While games and songs are often used to teach positive social skills, modelling appropriate social skills is still important. Turn-taking is a very vital social skill because it helps children interact with each other in a positive manner. It is also a functional skill that a child will use throughout his/her lift} time. When a child is first learning to take turns, he/she needs to learn about reciprocity. The provider can model this: rather than frequently telling the children to take turns, she can show them how to do things during games and activities designed to demonstrate reciprocity.

It is also important to help children feel good about themselves. Children who have positive self-esteem are usually less aggressive and more tolerant of others. One way to help children develop good self-esteem is to consistently give them messages that they are valued as part of the class. These messages can be verbal, such as “you work so hard” or “you chose such lovely colours for your picture”, but body language also conveys messages. Even when it is necessary to correct a child, do so at his/her eye level. A touch on the shoulder or a nod of the head also lets a child know you like what he/she is doing.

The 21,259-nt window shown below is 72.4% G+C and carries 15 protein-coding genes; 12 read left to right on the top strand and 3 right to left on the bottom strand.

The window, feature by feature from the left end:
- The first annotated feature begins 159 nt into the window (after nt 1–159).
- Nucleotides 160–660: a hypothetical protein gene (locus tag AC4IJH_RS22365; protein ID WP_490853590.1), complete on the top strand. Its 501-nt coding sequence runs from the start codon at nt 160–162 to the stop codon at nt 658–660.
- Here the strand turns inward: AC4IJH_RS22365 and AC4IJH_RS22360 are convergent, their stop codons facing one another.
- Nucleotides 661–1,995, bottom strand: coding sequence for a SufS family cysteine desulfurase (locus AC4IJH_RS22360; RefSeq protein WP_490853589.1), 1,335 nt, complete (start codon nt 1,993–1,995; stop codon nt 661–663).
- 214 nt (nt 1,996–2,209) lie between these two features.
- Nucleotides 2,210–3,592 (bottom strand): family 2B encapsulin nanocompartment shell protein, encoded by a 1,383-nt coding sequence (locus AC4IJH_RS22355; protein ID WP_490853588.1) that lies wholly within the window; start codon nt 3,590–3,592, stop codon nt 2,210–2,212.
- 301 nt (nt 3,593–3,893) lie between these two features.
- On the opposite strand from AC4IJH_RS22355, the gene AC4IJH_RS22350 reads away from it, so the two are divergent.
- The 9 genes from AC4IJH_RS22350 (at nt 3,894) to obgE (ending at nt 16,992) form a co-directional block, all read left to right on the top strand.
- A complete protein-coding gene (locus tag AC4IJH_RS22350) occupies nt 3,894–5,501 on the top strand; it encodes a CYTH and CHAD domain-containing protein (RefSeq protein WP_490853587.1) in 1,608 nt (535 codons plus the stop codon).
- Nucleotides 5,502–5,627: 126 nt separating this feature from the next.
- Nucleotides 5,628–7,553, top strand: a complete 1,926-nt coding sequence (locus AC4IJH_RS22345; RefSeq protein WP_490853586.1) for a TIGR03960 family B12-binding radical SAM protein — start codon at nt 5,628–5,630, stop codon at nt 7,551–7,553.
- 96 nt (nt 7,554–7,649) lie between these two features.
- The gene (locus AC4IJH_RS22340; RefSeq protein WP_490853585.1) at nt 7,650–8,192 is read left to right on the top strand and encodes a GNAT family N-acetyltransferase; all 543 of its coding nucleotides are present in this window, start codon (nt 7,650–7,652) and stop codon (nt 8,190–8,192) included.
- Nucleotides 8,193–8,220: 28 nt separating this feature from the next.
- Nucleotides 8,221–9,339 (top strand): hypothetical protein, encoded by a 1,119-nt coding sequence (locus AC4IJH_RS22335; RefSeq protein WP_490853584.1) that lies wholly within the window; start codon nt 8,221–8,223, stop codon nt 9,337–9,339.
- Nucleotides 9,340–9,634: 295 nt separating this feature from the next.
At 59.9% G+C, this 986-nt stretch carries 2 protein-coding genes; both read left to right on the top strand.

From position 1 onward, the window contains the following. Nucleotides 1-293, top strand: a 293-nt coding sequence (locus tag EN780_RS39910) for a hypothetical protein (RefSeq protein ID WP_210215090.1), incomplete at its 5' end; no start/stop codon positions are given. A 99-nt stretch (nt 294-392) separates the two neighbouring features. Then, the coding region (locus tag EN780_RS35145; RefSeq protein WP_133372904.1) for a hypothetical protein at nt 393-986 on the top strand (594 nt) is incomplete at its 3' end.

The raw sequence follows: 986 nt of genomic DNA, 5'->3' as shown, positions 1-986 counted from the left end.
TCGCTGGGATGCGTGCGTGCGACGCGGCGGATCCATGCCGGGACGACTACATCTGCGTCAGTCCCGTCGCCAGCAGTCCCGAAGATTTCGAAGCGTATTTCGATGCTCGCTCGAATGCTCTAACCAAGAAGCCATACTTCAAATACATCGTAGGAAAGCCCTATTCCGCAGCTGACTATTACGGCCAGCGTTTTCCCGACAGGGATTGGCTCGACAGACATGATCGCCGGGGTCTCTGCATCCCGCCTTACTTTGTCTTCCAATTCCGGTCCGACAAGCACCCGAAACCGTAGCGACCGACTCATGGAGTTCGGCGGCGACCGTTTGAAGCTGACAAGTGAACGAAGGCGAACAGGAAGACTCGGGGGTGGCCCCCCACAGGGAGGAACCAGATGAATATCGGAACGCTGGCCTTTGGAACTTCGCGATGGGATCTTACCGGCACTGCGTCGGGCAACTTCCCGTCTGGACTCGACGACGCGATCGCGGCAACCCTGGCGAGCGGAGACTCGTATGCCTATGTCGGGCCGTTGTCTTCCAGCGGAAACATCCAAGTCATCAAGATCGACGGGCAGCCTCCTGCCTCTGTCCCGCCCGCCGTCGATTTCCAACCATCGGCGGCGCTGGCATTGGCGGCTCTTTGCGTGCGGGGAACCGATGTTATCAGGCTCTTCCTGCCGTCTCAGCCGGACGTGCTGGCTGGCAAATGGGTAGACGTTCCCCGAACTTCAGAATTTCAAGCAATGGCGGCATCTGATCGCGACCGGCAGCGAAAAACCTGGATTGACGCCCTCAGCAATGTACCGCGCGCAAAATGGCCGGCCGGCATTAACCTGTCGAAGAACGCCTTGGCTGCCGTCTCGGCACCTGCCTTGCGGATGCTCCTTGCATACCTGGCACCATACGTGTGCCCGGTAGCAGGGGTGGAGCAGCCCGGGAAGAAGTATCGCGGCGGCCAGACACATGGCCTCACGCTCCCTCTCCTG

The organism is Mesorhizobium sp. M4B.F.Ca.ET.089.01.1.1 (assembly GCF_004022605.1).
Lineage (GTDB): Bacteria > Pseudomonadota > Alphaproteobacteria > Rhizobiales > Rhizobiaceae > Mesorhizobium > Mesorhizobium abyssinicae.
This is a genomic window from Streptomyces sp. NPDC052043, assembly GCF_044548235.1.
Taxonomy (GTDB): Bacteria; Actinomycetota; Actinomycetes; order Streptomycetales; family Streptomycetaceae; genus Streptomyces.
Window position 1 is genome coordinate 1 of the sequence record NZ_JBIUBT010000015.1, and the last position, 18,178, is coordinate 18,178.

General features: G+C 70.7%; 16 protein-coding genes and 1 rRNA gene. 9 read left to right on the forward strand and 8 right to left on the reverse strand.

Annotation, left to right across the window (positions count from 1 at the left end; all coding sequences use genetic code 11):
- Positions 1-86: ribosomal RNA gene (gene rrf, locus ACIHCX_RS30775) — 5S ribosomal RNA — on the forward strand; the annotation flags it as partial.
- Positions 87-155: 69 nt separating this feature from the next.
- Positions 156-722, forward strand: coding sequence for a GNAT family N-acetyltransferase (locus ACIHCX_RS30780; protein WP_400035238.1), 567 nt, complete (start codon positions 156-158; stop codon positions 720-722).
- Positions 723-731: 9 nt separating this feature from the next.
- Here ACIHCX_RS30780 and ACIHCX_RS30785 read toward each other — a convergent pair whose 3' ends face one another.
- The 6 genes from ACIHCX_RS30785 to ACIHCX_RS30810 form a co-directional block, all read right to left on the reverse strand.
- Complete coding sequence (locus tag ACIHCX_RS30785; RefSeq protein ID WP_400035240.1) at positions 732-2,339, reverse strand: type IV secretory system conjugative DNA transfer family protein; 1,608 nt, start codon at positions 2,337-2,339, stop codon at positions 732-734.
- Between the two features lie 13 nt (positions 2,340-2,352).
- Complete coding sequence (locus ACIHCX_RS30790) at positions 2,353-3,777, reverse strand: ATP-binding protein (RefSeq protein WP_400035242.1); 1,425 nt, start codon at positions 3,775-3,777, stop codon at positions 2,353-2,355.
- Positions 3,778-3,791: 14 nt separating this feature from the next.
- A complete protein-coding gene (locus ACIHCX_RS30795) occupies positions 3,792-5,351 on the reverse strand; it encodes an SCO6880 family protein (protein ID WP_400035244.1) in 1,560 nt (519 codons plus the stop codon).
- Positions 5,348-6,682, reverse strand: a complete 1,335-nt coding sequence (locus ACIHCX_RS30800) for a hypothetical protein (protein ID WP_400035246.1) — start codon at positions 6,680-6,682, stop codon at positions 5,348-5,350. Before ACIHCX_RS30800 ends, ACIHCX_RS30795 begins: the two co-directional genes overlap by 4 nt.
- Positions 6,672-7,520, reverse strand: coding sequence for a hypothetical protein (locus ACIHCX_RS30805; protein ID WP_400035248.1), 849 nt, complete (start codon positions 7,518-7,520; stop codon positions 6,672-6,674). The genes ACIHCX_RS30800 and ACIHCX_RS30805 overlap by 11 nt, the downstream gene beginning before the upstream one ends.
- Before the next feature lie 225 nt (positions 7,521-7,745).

Daily social life takes place as a series of encounters with others in varying contexts and locations. Most of us meet and talk to a variety of others in the course of the average day. Social interaction involves numerous forms of non-verbal communication of the exchange of information and meaning through facial expressions, gestures or movements of the body. Non-verbal communication is sometimes referred to as ‘body language’, but this is misleading, because we characteristically use such non-verbal cues to eliminate, amplify or expand on what is being said in words.


In this unit, we have been able to describe what is meant by social interactions, the role of cultural scripts and ethnomethodology on social interactions, relationship between social identities and social interactions.
In this unit also, we have been able to describe social interactions which can be made positive using the children’s interactions as a case study.